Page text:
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Open Roads Forum  >  Class A Motorhomes

 > Toyo 245/70r19.5 16 ply tire problem

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robertp777

California

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Posted: 07/01/12 01:37pm Link  |  Print  |  Notify Moderator

Just to clarify. The original tires were goodyear, they came with the motorhome. The only difference is that those tires were 14 ply and the Toyos M143 are 16 ply. Motorhome drove straigt and nerrow with the Goodyear and the only reason I changed tires was because the old tires were 7 years old. The feel of the new ones are that when I turn the wheel it seems like a long delay before the tires grab hold and turn, then I overcorrect its like fishtailing down the road

* This post was edited 07/01/12 02:01pm by robertp777 *

Tireman9

Akron, OH

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Posted: 07/01/12 01:40pm Link  |  Print  |  Notify Moderator

robertp777 wrote:

Just to clarify. The original tires were goodyear, they came with the motorhome. The only difference is that those tires were 14 ply and the Toyos are 16 ply. Motorhome drove straigt and nerrow with the Goodyear and the only reason I changed tires was because the old tires were 7 years old. The feel of the new ones are that when I turn the wheel it seems like a long delay before the tires grab hold and turn, then I overcorrect its like fishtailing down the road


Other than manufacturer you do not mention the specific design. Tread pattern can have a significant impact on steering response.
See here for more info.

randallb

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Posted: 07/01/12 02:08pm Link  |  Print  |  Notify Moderator

Get your pressures right! Your most recent statement tells me that you are indeed dealing with a tire reaction difference. Either the pressures are so far off that they are driving the RV and then you are trying to make them do what you are used to. Adapt! But I will take them off your hands if they are free.
Randy

wildmanbaker

Kennewick, Washington

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Posted: 07/01/12 02:46pm Link  |  Print  |  Notify Moderator

We have the same tires on the front end of our Ford powered Flair, 34 foot MH. Les install them with 110 psi, and they rode hard. Have found that 100 psi is just about right for it. It has steered and rode great, and they replaced GYs. Raise the front end in the air and hand spin the tires to verify they are rolling straight and even/ installed correctly. Also, look under the MH in the front to see that nothing is damaged, or bent. Stuff does happen.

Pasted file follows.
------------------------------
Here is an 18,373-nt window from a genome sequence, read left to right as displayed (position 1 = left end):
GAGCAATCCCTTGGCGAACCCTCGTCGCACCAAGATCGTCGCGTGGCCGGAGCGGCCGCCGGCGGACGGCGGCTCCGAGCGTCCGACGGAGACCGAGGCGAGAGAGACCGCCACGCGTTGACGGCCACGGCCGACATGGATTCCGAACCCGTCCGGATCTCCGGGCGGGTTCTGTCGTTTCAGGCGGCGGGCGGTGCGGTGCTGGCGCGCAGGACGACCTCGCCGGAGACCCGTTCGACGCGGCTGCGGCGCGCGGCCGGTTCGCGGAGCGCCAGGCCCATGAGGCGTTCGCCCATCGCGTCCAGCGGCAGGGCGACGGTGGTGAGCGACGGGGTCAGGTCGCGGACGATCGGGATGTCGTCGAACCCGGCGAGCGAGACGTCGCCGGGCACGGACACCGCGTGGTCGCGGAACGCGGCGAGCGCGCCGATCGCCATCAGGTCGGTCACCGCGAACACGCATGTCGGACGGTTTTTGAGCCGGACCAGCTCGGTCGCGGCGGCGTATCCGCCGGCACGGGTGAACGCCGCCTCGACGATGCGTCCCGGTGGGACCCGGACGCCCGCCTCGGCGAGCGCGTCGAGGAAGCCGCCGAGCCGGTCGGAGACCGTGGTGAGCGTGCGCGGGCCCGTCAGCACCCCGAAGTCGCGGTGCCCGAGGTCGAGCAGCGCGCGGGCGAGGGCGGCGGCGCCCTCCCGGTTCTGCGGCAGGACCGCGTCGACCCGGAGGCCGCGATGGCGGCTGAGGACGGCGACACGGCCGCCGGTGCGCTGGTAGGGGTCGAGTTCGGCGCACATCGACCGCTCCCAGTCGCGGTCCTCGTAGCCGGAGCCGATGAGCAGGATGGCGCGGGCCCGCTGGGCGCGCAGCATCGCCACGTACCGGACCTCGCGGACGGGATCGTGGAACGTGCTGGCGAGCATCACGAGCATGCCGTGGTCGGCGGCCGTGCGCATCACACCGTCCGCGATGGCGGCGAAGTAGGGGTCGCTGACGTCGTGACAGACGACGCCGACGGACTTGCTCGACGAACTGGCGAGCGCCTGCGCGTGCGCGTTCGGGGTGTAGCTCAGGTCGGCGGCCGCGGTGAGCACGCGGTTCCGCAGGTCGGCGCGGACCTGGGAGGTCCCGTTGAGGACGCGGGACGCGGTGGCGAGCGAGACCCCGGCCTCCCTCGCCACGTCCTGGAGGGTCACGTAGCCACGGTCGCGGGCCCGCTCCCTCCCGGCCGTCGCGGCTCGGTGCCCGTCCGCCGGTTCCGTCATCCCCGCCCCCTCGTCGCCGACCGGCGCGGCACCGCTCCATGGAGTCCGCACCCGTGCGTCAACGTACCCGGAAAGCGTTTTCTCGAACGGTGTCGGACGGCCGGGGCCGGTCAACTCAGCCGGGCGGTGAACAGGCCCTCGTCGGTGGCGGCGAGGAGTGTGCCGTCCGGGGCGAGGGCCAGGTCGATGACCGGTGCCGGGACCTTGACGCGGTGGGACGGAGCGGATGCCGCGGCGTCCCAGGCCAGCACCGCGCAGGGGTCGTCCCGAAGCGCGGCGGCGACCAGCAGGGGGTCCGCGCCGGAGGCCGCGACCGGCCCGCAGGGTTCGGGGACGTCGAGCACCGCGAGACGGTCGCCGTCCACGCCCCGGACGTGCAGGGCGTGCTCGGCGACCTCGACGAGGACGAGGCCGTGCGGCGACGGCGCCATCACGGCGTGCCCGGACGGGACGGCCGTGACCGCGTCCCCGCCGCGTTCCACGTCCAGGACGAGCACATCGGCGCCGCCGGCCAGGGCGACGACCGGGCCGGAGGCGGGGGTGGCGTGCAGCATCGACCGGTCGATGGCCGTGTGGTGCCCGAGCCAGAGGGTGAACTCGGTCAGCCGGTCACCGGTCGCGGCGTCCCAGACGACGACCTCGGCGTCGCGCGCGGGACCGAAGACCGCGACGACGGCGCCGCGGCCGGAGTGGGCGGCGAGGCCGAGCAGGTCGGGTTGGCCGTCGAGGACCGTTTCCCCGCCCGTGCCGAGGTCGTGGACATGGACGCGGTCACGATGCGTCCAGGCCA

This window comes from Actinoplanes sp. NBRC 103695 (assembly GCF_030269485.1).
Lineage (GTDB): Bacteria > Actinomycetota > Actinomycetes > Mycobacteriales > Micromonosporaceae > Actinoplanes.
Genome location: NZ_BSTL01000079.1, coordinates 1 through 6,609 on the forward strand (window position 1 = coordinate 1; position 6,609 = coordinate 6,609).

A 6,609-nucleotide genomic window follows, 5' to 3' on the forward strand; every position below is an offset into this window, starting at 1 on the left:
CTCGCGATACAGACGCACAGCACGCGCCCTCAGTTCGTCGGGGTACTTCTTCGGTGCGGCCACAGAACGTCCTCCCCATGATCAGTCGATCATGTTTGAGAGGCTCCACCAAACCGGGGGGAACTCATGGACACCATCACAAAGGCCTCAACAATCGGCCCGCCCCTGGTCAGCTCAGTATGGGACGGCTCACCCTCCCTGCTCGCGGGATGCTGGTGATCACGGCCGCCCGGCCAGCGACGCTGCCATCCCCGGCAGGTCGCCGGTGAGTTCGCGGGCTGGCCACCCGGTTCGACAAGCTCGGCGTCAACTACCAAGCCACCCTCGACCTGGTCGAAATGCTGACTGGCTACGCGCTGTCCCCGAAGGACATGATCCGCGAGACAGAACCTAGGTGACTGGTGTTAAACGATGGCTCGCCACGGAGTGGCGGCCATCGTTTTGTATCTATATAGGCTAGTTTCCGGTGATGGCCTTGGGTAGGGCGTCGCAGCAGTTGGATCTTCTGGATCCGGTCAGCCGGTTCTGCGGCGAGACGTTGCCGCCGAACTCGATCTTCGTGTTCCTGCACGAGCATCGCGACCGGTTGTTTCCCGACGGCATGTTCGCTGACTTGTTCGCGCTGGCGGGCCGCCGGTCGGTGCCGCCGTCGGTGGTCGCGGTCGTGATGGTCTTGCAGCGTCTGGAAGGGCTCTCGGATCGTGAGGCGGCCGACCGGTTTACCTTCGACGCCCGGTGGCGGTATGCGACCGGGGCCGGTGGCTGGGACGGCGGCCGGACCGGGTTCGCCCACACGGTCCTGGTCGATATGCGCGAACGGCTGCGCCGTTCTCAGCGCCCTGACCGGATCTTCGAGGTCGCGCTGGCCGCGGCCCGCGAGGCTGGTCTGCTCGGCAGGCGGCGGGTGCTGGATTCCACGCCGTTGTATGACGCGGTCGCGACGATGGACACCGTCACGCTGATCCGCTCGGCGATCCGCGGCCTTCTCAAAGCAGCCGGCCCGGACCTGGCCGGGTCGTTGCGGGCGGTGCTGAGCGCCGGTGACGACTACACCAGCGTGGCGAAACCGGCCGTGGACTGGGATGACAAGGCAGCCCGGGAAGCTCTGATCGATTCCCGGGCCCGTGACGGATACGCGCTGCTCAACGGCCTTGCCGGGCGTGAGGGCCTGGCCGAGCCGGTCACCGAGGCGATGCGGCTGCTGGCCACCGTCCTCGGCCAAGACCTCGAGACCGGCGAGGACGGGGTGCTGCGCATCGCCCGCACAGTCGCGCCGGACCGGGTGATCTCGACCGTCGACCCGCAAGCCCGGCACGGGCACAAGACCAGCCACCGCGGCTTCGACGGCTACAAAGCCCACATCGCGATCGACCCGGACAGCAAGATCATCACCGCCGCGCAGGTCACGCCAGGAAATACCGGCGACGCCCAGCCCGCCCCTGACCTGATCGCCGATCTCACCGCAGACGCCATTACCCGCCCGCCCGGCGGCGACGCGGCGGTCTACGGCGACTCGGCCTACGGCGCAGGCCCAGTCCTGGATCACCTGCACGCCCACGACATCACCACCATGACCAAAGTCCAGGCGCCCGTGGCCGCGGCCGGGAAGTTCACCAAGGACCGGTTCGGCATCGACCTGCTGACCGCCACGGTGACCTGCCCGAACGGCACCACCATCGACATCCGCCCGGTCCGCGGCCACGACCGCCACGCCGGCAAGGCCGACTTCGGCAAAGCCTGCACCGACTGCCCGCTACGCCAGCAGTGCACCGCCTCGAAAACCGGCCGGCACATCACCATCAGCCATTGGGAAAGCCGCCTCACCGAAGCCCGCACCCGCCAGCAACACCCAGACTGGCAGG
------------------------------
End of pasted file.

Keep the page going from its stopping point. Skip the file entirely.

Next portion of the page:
Wildman


LVJ58

Las Vegas, Nevada

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Posted: 07/01/12 06:23pm Link  |  Print  |  Notify Moderator

We have a 2000 38' coach with the 245/70x19.5 tires and run 80 psi which is more than adequate to safely support the weight of our coach based on it's weight and the tire manufacturer's load inflation chart.


Jim & Sherry Seward
Las Vegas, NV
2000 Residency 3790 V-10 w/tags & Banks System
2003 Suzuki XL/7 toad

wny_pat

Western NYS

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Posted: 07/01/12 08:15pm Link  |  Print  |  Notify Moderator

Toyo RV tire guide and click on RV Inflation Table


“All journeys have secret destinations of which the traveler is unaware.”

DFord

Near St Louis, MO

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Posted: 07/01/12 09:07pm Link  |  Print  |  Notify Moderator

Step #1: Have your MH weighed on all four corners. The heaviest tire on an axle determines the pressure required for all tires ON THAT AXLE.

Step #2: Get the Load Chart for your tires and find the pressure required for the weight your tires are supporting.

Step #3: Adjust the pressure to the recommended pressure shown in the Load Chart table.

My 38ft MH only requires the minimum pressure shown in the charts to support the weight they're carrying yet the chassis is near it's maximum gross weight.


Don Ford
2001 MHC Residency 3790 - 2000 Ford F53 Chassis w/Tag Axle
'09 HHR 2LT Towed
ReadyBrake Inertia Brake System - BlueOx Aventa II Towbar & BX1648 Baseplate


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